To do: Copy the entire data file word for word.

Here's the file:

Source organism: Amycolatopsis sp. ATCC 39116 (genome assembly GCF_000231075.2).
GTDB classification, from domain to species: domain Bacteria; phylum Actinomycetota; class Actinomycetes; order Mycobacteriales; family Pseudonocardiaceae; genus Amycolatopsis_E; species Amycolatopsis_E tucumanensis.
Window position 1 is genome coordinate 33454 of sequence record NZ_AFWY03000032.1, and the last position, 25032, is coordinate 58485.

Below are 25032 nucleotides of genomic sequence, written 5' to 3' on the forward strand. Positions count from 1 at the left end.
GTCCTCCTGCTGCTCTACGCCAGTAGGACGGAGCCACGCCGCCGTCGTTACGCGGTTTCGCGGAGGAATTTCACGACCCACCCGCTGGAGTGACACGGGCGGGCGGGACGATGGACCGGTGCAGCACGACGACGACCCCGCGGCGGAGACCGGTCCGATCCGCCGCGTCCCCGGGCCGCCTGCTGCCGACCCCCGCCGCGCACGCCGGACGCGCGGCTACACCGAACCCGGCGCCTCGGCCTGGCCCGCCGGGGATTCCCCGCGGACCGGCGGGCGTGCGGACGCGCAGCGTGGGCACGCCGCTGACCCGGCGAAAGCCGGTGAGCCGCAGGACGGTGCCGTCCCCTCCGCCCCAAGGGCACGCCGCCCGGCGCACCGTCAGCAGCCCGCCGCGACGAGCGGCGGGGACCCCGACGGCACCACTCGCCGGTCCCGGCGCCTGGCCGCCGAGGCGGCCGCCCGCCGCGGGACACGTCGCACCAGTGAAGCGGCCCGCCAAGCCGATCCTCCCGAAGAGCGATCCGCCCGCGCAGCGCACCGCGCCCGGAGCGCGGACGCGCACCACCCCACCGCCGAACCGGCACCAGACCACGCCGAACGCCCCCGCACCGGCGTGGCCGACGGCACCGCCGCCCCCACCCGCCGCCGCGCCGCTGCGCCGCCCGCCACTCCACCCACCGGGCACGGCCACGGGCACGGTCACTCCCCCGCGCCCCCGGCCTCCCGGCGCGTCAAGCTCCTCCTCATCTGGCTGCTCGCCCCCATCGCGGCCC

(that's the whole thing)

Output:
Source organism: Amycolatopsis sp. ATCC 39116 (genome assembly GCF_000231075.2).
GTDB classification, from domain to species: domain Bacteria; phylum Actinomycetota; class Actinomycetes; order Mycobacteriales; family Pseudonocardiaceae; genus Amycolatopsis_E; species Amycolatopsis_E tucumanensis.
Window position 1 is genome coordinate 33454 of sequence record NZ_AFWY03000032.1, and the last position, 25032, is coordinate 58485.

Below are 25032 nucleotides of genomic sequence, written 5' to 3' on the forward strand. Positions count from 1 at the left end.
GTCCTCCTGCTGCTCTACGCCAGTAGGACGGAGCCACGCCGCCGTCGTTACGCGGTTTCGCGGAGGAATTTCACGACCCACCCGCTGGAGTGACACGGGCGGGCGGGACGATGGACCGGTGCAGCACGACGACGACCCCGCGGCGGAGACCGGTCCGATCCGCCGCGTCCCCGGGCCGCCTGCTGCCGACCCCCGCCGCGCACGCCGGACGCGCGGCTACACCGAACCCGGCGCCTCGGCCTGGCCCGCCGGGGATTCCCCGCGGACCGGCGGGCGTGCGGACGCGCAGCGTGGGCACGCCGCTGACCCGGCGAAAGCCGGTGAGCCGCAGGACGGTGCCGTCCCCTCCGCCCCAAGGGCACGCCGCCCGGCGCACCGTCAGCAGCCCGCCGCGACGAGCGGCGGGGACCCCGACGGCACCACTCGCCGGTCCCGGCGCCTGGCCGCCGAGGCGGCCGCCCGCCGCGGGACACGTCGCACCAGTGAAGCGGCCCGCCAAGCCGATCCTCCCGAAGAGCGATCCGCCCGCGCAGCGCACCGCGCCCGGAGCGCGGACGCGCACCACCCCACCGCCGAACCGGCACCAGACCACGCCGAACGCCCCCGCACCGGCGTGGCCGACGGCACCGCCGCCCCCACCCGCCGCCGCGCCGCTGCGCCGCCCGCCACTCCACCCACCGGGCACGGCCACGGGCACGGTCACTCCCCCGCGCCCCCGGCCTCCCGGCGCGTCAAGCTCCTCCTCATCTGGCTGCTCGCCCCCATCGCGGCCC